Anderka M.,Massachusetts Center for Birth Defects Research and Prevention | Romitti P.A.,Massachusetts Center for Birth Defects Research and Prevention | Sun L.,Massachusetts Center for Birth Defects Research and Prevention | Druschel C.,Massachusetts Center for Birth Defects Research and Prevention | And 2 more authors.
Acta obstetricia et gynecologica Scandinavica | Year: 2010

OBJECTIVES: To describe maternal exposure to tobacco in the three months before conception and throughout pregnancy, examine risk factors associated with tobacco exposure in pregnancy and smoking cessation, assess use of pharmacotherapy for smoking cessation and evaluate birth outcomes by smoking status. DESIGN: A cohort of women from a multi-site United States study were asked retrospectively about their exposure to tobacco. POPULATION: The study population was comprised of 4,667 mothers of non-malformed control infants who participated in the National Birth Defects Prevention Study from 1997 to 2003. METHODS: Using computer-assisted telephone interview responses from this population-based sample, we assessed patterns of maternal smoking and exposure to environmental tobacco smoke (ETS) as well as use of pharmacotherapy for quitting smoking during pregnancy. RESULTS: Overall, 961 (20.6%) mothers reported any smoking and 1,401 (30.0%) reported any exposure to ETS at home or work during the three months before conception through pregnancy. Of the 961 smokers, 512 (53.3%) reportedly quit smoking before or during pregnancy, including 379 (74% of quitters) in the first trimester, and 420 (43.7%) continued to smoke throughout the pregnancy. Only 2.1% of smokers reportedly used pharmacotherapy to quit smoking anytime from three months before conception through pregnancy. Low birthweight and preterm delivery rates were lowest among offspring of non-smokers and highest in offspring of those who continued to smoke throughout pregnancy. CONCLUSIONS: About one-half of mothers who reported preconceptional smoking quit before or during pregnancy. Use of pharmacotherapy to quit smoking during pregnancy was not common.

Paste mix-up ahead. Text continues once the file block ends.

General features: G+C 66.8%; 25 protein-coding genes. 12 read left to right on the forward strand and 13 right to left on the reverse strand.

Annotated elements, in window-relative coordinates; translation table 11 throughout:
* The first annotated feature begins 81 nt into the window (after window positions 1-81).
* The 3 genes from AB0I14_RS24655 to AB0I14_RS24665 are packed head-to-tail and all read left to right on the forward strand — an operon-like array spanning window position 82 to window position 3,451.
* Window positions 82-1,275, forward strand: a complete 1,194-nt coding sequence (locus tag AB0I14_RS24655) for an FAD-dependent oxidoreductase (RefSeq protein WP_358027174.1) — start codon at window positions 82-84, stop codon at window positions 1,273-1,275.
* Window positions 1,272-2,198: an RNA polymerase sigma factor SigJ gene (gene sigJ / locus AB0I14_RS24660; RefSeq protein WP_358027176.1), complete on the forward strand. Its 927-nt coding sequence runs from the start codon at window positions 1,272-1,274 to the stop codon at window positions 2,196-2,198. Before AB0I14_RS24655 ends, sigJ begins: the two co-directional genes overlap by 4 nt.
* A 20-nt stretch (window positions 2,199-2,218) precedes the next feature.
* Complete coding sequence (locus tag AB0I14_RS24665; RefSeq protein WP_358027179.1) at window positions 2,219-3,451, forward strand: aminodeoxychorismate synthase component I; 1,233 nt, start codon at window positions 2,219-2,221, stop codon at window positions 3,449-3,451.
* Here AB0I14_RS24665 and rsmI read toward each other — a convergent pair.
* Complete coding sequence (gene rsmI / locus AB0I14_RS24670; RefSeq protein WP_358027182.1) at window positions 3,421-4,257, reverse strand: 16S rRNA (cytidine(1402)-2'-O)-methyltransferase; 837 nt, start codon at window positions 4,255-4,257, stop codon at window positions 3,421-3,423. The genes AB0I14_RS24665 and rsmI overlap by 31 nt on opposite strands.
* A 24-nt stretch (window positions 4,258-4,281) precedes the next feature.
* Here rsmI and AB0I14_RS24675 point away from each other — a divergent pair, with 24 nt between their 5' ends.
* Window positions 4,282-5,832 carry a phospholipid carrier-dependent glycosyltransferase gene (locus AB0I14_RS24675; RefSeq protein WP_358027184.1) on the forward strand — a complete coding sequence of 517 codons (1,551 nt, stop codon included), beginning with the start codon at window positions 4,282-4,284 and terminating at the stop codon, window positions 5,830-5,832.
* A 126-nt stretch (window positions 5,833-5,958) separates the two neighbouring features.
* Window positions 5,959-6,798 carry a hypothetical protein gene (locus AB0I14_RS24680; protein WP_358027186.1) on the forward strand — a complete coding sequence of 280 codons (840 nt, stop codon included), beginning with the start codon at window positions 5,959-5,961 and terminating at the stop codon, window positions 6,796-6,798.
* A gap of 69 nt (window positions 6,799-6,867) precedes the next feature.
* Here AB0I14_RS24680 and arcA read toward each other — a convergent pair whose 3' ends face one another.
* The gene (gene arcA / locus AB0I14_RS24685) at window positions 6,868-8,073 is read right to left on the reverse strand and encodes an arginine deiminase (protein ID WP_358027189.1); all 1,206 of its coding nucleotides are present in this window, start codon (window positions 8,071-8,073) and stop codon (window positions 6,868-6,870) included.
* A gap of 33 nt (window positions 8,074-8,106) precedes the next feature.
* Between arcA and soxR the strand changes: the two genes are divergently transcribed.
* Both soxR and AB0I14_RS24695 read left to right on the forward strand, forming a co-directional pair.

PubMed | Massachusetts Center for Birth Defects Research and Prevention
Type: Journal Article | Journal: Birth defects research. Part A, Clinical and molecular teratology | Year: 2012

The micronutrient depletion hypothesis proposes that consecutive pregnancies spaced too closely may leave insufficient time for maternal micronutrient replenishment. Short interpregnancy intervals (IPI) have been associated with an increased risk for several adverse pregnancy outcomes, but an association with gastroschisis risk has not been previously explored.Within a population-based, case-control study, we evaluated the association between IPI length and gastroschisis risk using multivariable logistic regression models to estimate gastroschisis odds ratios for IPI <12 months and 12 to 17 months relative to those 18 to 23 months. We further evaluated the association between IPI and gastroschisis risk stratified by maternal age, periconceptional multivitamin use, preceding pregnancy outcome, study center region, and season of conception to explore whether observed associations were compatible with the hypothesis of maternal micronutrient depletion.For women with IPI <12 months, the adjusted odds ratio (aOR) was 1.7 (95% confidence interval [CI]: 1.1-2.5). The magnitude of the observed effect did not differ among strata of maternal age or periconceptional multivitamin use. However, the association was more pronounced after a miscarriage or termination (aOR: 2.5; 95% CI: 1.1-5.6) and among women who resided in northern study areas (aOR: 2.8; 95% CI: 1.3-5.9). The higher risk observed with short IPI among women in northern study areas was attenuated for spring/summer conceptions.Short IPI was associated with an increased risk for gastroschisis, particularly among women whose preceding pregnancy resulted in a miscarriage or termination and among those who resided in northern study areas with winter/fall conception.